“A Garden for All Seasons,” Ensign, June 2002, 72–73
Do you spend days and weeks gardening and when harvest time comes, your days are filled with picking, canning, blanching, and freezing? The good news is, there’s a better way! By planning and working with nature, you can have a garden that produces enough vegetables and fruits over a longer period of the year with a minimum of preserving. Depending on where you live, here are eight tips to get you started.
Plant perennial fruits, vegetables, and herbs. These plants tend to come up before seeds are ready to go into the ground and are ready to harvest when other plants are seedlings. Strawberries, blueberries, rhubarb, asparagus, and chives are common.
Use mulched, raised beds. In early spring you can move organic mulch from last year’s garden to reveal soil that is ready to plant without tilling. Early vegetables such as peas, spinach, and lettuce can be planted as soon as one or two inches of soil can be worked.
Plant varieties of the same vegetables. You can plant early, mid, and late season varieties to spread the harvest over several weeks. This is especially helpful with crops that tend to ripen all at once.
Plant more cool weather and root vegetables. Cool weather vegetables such as brussels sprouts, cabbage, cauliflower, and some greens improve in flavor after a few frosts and can be left in the garden. Root vegetables can be covered with at least 12 inches of mulch so the ground doesn’t freeze and can be used during winter. Turnips, for example, can be left in the ground for use all winter and as early greens in the spring. You can also plant seeds of some cool weather cultivated varieties in the fall so they will sprout in early spring.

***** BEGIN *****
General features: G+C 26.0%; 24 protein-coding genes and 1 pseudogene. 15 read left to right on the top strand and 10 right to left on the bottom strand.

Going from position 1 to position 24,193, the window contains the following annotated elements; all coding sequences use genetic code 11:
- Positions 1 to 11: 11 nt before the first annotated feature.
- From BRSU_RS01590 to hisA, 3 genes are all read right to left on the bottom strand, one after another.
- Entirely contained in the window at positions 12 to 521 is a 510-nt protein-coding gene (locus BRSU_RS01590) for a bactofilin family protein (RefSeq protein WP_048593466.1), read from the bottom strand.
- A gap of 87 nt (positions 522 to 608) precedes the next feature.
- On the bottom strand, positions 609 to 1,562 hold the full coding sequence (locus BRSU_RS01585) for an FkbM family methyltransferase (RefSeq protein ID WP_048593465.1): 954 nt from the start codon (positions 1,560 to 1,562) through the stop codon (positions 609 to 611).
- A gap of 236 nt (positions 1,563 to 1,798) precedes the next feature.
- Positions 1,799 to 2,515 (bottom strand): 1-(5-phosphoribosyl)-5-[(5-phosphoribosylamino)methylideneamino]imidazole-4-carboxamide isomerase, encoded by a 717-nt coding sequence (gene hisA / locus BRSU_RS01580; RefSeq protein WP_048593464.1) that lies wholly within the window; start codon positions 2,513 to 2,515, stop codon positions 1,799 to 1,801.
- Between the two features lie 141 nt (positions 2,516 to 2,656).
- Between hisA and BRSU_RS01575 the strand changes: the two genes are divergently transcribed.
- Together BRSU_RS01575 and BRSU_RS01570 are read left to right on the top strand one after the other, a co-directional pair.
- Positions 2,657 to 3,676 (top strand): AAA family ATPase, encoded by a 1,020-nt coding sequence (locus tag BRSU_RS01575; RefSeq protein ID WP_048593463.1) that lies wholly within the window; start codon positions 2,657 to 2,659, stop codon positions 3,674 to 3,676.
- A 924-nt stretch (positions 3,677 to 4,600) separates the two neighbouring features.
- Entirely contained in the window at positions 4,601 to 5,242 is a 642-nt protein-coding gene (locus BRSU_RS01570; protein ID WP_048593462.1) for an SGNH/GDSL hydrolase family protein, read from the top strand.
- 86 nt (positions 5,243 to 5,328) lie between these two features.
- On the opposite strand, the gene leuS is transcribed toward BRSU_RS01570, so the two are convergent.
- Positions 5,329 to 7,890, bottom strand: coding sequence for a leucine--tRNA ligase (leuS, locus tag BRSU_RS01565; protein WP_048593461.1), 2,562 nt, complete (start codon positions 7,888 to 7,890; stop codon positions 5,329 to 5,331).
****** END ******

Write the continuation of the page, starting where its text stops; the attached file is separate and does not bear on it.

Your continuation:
Plant field varieties of corn, beans, and peas. Field varieties are the kind that dry on the stalk. Field corn can stay on the cob until you are ready to grind it. Bean stalks and pea vines can be pulled from the garden and hung upside down until you can shell them.
Select varieties that store well. Apples, nuts, cabbages, potatoes, and winter squash, to name a few, can be kept for months if stored properly. Pumpkins and sweet potatoes can be kept in basements if the temperature is 35 to 40 degrees Fahrenheit (1.7–4.4° C) and humidity is about 50 percent. In the United States, you can contact your local county extension agent for more information. Also, remember to store only unblemished produce, and check weekly for signs of spoilage.
Plant year-round if you live in a warm climate. Heat-loving plants such as okra, cantaloupe, and sweet potatoes can be grown when it’s too hot for other plants.
Protect plants from the cold. Use cold frames and hot beds to prolong a growing season. Cold frames use solar heat, and hot beds use the heat from composting matter. These gardening devices create miniature greenhouses that help prolong the growing season. Also, be sure to cover plants during first frosts.
Not only can we enjoy garden produce over a much longer period, potentially all year, but we can more fully appreciate how the Lord provides for us when we do our part. We can learn how to use “every herb … and every fruit … with prudence and thanksgiving” (D&C 89:11).—Holly Furgason, Memorial Park Ward, Houston Texas East Stake